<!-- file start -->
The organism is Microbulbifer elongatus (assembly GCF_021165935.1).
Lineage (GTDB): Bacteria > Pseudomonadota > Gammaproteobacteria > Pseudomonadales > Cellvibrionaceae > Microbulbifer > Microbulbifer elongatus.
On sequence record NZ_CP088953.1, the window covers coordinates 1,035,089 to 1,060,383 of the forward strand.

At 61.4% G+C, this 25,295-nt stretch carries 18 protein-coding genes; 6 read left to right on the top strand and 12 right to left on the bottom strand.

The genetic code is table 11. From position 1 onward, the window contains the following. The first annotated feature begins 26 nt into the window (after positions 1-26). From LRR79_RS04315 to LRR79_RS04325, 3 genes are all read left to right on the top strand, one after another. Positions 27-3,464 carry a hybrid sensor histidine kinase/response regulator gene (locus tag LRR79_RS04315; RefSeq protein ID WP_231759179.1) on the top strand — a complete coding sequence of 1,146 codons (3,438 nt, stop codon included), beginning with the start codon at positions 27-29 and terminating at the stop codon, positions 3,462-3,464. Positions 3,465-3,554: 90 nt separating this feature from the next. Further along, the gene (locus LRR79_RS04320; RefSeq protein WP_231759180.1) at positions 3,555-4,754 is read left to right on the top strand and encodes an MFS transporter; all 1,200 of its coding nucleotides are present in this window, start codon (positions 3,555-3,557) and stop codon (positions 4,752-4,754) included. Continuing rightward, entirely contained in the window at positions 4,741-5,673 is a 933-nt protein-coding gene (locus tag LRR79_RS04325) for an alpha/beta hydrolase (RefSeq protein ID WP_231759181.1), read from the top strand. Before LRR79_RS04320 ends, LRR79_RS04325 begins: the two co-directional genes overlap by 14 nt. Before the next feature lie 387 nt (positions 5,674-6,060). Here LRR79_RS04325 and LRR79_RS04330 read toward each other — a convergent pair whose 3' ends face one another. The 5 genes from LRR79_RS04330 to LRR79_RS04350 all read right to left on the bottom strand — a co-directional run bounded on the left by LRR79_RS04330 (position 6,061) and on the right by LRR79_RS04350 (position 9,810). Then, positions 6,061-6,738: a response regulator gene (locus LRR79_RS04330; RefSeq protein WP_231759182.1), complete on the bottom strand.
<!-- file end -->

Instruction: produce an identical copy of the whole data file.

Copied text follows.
The organism is Microbulbifer elongatus (assembly GCF_021165935.1).
Lineage (GTDB): Bacteria > Pseudomonadota > Gammaproteobacteria > Pseudomonadales > Cellvibrionaceae > Microbulbifer > Microbulbifer elongatus.
On sequence record NZ_CP088953.1, the window covers coordinates 1,035,089 to 1,060,383 of the forward strand.

At 61.4% G+C, this 25,295-nt stretch carries 18 protein-coding genes; 6 read left to right on the top strand and 12 right to left on the bottom strand.

The genetic code is table 11. From position 1 onward, the window contains the following. The first annotated feature begins 26 nt into the window (after positions 1-26). From LRR79_RS04315 to LRR79_RS04325, 3 genes are all read left to right on the top strand, one after another. Positions 27-3,464 carry a hybrid sensor histidine kinase/response regulator gene (locus tag LRR79_RS04315; RefSeq protein ID WP_231759179.1) on the top strand — a complete coding sequence of 1,146 codons (3,438 nt, stop codon included), beginning with the start codon at positions 27-29 and terminating at the stop codon, positions 3,462-3,464. Positions 3,465-3,554: 90 nt separating this feature from the next. Further along, the gene (locus LRR79_RS04320; RefSeq protein WP_231759180.1) at positions 3,555-4,754 is read left to right on the top strand and encodes an MFS transporter; all 1,200 of its coding nucleotides are present in this window, start codon (positions 3,555-3,557) and stop codon (positions 4,752-4,754) included. Continuing rightward, entirely contained in the window at positions 4,741-5,673 is a 933-nt protein-coding gene (locus tag LRR79_RS04325) for an alpha/beta hydrolase (RefSeq protein ID WP_231759181.1), read from the top strand. Before LRR79_RS04320 ends, LRR79_RS04325 begins: the two co-directional genes overlap by 14 nt. Before the next feature lie 387 nt (positions 5,674-6,060). Here LRR79_RS04325 and LRR79_RS04330 read toward each other — a convergent pair whose 3' ends face one another. The 5 genes from LRR79_RS04330 to LRR79_RS04350 all read right to left on the bottom strand — a co-directional run bounded on the left by LRR79_RS04330 (position 6,061) and on the right by LRR79_RS04350 (position 9,810). Then, positions 6,061-6,738: a response regulator gene (locus LRR79_RS04330; RefSeq protein WP_231759182.1), complete on the bottom strand.